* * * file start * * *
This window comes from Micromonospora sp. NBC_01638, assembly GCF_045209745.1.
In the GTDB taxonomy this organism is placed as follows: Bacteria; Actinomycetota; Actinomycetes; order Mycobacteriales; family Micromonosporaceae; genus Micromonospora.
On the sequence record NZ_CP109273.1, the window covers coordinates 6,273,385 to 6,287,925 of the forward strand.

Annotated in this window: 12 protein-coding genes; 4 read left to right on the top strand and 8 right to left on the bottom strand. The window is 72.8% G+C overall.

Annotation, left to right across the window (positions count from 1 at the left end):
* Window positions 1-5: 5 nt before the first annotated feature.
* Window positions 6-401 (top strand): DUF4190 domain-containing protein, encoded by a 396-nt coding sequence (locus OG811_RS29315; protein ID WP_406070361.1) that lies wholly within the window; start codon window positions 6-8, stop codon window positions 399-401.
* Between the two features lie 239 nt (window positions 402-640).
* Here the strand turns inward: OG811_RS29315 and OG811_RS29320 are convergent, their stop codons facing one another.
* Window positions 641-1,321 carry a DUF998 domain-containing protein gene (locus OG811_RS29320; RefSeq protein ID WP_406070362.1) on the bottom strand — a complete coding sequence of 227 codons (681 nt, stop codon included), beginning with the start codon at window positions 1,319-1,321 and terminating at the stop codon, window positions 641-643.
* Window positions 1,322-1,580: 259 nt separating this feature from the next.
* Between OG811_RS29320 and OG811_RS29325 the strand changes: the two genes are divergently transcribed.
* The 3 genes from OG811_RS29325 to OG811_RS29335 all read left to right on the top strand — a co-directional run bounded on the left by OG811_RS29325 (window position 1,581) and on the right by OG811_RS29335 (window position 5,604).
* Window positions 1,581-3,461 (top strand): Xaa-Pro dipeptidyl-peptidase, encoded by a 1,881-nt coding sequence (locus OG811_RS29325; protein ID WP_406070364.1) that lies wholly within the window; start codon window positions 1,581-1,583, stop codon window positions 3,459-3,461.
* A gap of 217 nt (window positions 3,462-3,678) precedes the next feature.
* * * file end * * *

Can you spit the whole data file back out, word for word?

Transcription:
This window comes from Micromonospora sp. NBC_01638, assembly GCF_045209745.1.
In the GTDB taxonomy this organism is placed as follows: Bacteria; Actinomycetota; Actinomycetes; order Mycobacteriales; family Micromonosporaceae; genus Micromonospora.
On the sequence record NZ_CP109273.1, the window covers coordinates 6,273,385 to 6,287,925 of the forward strand.

Annotated in this window: 12 protein-coding genes; 4 read left to right on the top strand and 8 right to left on the bottom strand. The window is 72.8% G+C overall.

Annotation, left to right across the window (positions count from 1 at the left end):
* Window positions 1-5: 5 nt before the first annotated feature.
* Window positions 6-401 (top strand): DUF4190 domain-containing protein, encoded by a 396-nt coding sequence (locus OG811_RS29315; protein ID WP_406070361.1) that lies wholly within the window; start codon window positions 6-8, stop codon window positions 399-401.
* Between the two features lie 239 nt (window positions 402-640).
* Here the strand turns inward: OG811_RS29315 and OG811_RS29320 are convergent, their stop codons facing one another.
* Window positions 641-1,321 carry a DUF998 domain-containing protein gene (locus OG811_RS29320; RefSeq protein ID WP_406070362.1) on the bottom strand — a complete coding sequence of 227 codons (681 nt, stop codon included), beginning with the start codon at window positions 1,319-1,321 and terminating at the stop codon, window positions 641-643.
* Window positions 1,322-1,580: 259 nt separating this feature from the next.
* Between OG811_RS29320 and OG811_RS29325 the strand changes: the two genes are divergently transcribed.
* The 3 genes from OG811_RS29325 to OG811_RS29335 all read left to right on the top strand — a co-directional run bounded on the left by OG811_RS29325 (window position 1,581) and on the right by OG811_RS29335 (window position 5,604).
* Window positions 1,581-3,461 (top strand): Xaa-Pro dipeptidyl-peptidase, encoded by a 1,881-nt coding sequence (locus OG811_RS29325; protein ID WP_406070364.1) that lies wholly within the window; start codon window positions 1,581-1,583, stop codon window positions 3,459-3,461.
* A gap of 217 nt (window positions 3,462-3,678) precedes the next feature.